The interesting thing about the Pieta scene is that it never gets a mention in The Bible. This scene, Mary holding her son, is not actually described anywhere in the New Testament, and the scene was generated out of a fancy of ideas and feelings, much like a comic book where we imagine “What if Batman met The Punisher”. This is a middle-ages version of a mash-up, and this has caused some controversy among the various sects of Christianity. Some even say that “Mary worship” is akin to Satan worship. Others call it “Idolatry”.

Catholicism is obsessed with the Virgin Mary. While many would say that Catholics don’t “worship” her as such, rather that they venerate her as they would any other saint, the prayers, images, candles and churches say otherwise. The idea of The Pieta is to get both of Catholicism’s greatest superheroes in one place at one time, and is set in opposition to the “Mother and Child” paintings that are ever so common, particularly in Orthodox churches. It’s double the bang for your buck, if you will.

We can’t fault Michelangelo for his deception. He was commissioned to produce this work, and is possibly the most skillful artist of this type to have ever lived, so his deception is very convincing. But the biggest deception (apart from the fact that Jesus, if her ever lived, was just a man), is that this scene, though among the most popular in all Catholicism, is a mere pastiche of other ideas. Whether this piece was commissioned for a religious institution or for a secular reason, the story it tells is compelling. It tells us this; we are all human; we shall all die; a child dying before a parent is very sad; death is sad; and being human means being mortal.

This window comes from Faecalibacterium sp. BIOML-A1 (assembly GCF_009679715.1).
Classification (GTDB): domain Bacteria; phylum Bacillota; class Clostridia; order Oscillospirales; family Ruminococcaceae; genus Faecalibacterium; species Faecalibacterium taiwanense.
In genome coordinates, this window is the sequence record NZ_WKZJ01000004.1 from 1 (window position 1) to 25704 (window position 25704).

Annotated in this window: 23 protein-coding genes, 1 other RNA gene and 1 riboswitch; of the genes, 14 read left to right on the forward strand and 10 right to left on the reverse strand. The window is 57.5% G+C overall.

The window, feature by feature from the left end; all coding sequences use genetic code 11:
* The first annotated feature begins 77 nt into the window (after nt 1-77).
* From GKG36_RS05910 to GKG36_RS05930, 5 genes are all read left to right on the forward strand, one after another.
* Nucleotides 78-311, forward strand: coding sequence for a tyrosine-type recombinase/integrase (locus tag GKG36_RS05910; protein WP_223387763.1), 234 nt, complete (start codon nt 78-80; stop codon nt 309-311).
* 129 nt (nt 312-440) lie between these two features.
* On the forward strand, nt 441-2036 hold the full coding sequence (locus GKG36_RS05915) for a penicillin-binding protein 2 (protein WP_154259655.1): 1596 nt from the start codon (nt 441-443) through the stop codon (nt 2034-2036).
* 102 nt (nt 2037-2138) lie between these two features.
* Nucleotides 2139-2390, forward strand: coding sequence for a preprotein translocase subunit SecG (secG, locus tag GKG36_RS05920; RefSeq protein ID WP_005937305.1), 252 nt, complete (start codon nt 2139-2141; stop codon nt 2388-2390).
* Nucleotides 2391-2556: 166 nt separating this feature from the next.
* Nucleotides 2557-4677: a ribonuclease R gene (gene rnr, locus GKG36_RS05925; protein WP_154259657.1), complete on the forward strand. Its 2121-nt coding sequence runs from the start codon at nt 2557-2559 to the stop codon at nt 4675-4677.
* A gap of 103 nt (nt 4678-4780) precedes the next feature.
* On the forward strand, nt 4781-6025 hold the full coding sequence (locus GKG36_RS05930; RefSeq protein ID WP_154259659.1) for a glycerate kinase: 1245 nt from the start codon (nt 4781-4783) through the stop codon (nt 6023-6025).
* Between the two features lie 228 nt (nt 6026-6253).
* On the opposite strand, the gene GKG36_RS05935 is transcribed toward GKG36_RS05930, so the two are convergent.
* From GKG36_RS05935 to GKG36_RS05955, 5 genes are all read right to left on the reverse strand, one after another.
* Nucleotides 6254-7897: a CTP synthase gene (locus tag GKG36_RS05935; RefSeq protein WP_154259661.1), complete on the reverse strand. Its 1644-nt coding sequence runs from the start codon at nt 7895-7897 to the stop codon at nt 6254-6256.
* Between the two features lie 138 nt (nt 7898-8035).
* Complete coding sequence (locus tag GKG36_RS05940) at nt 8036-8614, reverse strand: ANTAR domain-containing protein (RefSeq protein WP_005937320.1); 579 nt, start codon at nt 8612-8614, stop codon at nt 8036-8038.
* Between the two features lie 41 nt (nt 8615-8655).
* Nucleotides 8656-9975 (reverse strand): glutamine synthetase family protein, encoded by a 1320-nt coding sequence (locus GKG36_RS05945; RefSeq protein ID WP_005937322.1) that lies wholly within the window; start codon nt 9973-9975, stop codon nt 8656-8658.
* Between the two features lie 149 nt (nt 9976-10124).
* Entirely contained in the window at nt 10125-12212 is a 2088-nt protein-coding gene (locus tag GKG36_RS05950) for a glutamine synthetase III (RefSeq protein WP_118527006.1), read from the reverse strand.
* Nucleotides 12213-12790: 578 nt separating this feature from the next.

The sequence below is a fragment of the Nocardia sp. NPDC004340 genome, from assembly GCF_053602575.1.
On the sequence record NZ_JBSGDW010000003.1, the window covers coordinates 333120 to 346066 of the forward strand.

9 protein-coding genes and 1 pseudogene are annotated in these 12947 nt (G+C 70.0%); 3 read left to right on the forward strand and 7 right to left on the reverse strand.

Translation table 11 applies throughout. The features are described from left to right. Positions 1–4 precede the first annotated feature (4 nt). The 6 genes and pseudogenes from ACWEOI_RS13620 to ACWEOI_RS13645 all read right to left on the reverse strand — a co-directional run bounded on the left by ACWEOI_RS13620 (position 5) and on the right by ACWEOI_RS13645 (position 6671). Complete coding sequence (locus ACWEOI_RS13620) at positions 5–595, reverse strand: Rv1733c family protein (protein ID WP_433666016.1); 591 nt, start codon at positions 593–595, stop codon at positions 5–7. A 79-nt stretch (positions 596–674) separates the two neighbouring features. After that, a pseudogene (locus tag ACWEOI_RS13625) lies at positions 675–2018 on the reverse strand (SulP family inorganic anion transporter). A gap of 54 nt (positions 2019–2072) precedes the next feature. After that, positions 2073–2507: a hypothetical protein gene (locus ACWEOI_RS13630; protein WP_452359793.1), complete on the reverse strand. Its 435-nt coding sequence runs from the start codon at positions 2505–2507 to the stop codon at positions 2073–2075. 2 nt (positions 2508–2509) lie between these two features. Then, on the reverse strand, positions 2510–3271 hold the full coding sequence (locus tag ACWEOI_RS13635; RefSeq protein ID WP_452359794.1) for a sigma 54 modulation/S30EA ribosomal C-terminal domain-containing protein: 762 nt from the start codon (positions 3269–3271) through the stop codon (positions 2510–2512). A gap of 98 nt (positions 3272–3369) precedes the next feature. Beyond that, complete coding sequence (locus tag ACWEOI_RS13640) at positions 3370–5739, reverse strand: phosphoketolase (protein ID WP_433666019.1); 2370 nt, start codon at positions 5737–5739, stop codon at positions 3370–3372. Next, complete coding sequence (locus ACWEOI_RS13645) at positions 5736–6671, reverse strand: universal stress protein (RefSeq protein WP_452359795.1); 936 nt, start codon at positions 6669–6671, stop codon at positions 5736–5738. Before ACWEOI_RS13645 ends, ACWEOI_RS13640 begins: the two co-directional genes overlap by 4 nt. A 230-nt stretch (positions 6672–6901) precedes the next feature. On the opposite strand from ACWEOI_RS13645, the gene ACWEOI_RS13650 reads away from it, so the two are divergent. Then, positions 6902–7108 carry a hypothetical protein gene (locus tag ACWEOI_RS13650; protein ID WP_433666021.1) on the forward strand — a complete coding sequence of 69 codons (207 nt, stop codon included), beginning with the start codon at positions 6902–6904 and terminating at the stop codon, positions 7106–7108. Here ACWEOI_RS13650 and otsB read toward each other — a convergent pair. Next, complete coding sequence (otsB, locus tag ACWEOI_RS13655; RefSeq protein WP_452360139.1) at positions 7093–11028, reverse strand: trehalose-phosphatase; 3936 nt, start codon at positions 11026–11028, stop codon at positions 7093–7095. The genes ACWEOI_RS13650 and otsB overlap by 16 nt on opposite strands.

Pablo Picasso once famously said:

“Art is a lie that makes us realize truth.”

What he means by this is that art is not reality, but a depiction of reality. It is not emotion, but a representation of emotion. There is no person before you, just a lump of rock. Art is the ability to convincingly trick the mind into certain states or emotion and feeling. Is it any wonder then that the church commissioned so much art in the name of God?

An interesting bit of trivia follows this piece. In 1972, a Hungarian born Australian geologist named Laszlo Toth snuck a hammer into St Peter’s Basillica, and proceeded to hack into the statue while yelling  “I am Jesus Christ — risen from the dead”. Clearly the man was unhinged in some way, but it shows how much of an effect art can have on the human psyche.

Note: commenters have expanded upon these themse below. Please take a moment to read them also.

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6 Comments

  1. This is now behind what is either plexiglass or glass to prevent such a thing happening again.

    While you are right that the figures are out of proportion, this is only true when viewed perpendicular to the piece.

    Michaelangelo used this technique to greater effect with another piece ‘David’. This was intended to be viewed from below and as such the arms, legs and torso were carved such that when viewed from that position were in proportion, when viewed from a perpendicular angle the figure looks malformed.

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    • Yes the “David” is completely out of proportion, his head is monstrous compared to the rest of his body. Than and his man-parts are diminutive, something I’m sure the model was none too pleased about.

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  2. Hi Martin

    In the final line did you mean to type “effect” ?